BALTIMORE (WJZ) — The new strain of coronavirus is impacting everything from schools to sporting events, and now it could impact Maryland’s primary election next month.

The State Board of Elections is discussing whether to allow people to cast their votes by mail.

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The board and other officials, including Gov. Larry Hogan and legislative leaders, are weighing their options.

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“It is something we are concerned about and will be addressing in the coming days,” Hogan said at a news conference Thursday.

Local election boards are waiting for instructions.

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“All the election directors from around the state have come together to send a letter to the state board administrator asking and requesting that we do an all-mail-in ballot,” said Armstead Jones, the election director with the Baltimore City Board of Elections. “We think it is important for the safety not only of our election judges and those persons that are employees or the board and the voters that we be very cautious about the way we handle this election.”

In a statement posted on its website, the state elections board said:

“As the election approaches, SBE will continue coordinating with federal and state health officials and will institute any appropriate safeguards to minimize the risk for voters and election workers. Voters who prefer to vote from home can request an absentee ballot. Voters who wish to vote this way can submit a request online by visiting https://www.elections.maryland.gov and clicking the “Request a Ballot” box or obtaining a request form from elections.maryland.gov/voting/absentee.html.”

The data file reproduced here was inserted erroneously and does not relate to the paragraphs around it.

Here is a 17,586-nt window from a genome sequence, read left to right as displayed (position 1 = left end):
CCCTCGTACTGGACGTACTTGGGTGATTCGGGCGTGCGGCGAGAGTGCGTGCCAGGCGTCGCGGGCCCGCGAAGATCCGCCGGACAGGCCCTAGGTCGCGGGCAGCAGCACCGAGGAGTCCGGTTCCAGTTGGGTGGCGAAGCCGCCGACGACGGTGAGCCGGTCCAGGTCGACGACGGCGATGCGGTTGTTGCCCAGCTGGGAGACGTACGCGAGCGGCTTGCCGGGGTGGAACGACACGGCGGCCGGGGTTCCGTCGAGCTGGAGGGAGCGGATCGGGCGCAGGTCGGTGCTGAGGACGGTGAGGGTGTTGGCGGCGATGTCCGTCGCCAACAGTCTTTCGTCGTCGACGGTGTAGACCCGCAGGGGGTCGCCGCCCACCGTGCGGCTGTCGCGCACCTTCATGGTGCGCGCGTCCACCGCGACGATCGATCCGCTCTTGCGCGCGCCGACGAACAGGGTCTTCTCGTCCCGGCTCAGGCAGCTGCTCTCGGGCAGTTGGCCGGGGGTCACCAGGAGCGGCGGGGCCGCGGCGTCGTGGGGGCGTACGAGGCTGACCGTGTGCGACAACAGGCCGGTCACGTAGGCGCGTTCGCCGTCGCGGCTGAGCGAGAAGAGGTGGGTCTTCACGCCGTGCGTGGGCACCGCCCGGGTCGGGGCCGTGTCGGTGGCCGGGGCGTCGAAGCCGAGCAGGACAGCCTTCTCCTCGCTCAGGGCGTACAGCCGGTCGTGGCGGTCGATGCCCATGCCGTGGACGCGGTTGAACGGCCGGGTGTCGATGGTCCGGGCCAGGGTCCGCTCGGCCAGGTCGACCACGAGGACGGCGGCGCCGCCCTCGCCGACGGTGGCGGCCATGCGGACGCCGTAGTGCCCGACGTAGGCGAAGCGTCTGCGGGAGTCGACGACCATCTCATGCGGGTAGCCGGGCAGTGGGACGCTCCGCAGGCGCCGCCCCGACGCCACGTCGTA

In Baltimore, officials said a significant number of polling judges are considered to be at a higher risk of catching the virus.

“We did some search on the age of our judges and I do believe at least 1,400 of them are 60 and above,” Jones said.

Early voting for Maryland’s upcoming election will be held between Thursday, April 16 and Thursday, April 23. Election day is April 28.

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For the latest information on coronavirus go to the Maryland Health Department’s website or call 211. You can find all of WJZ’s coverage on coronavirus in Maryland here.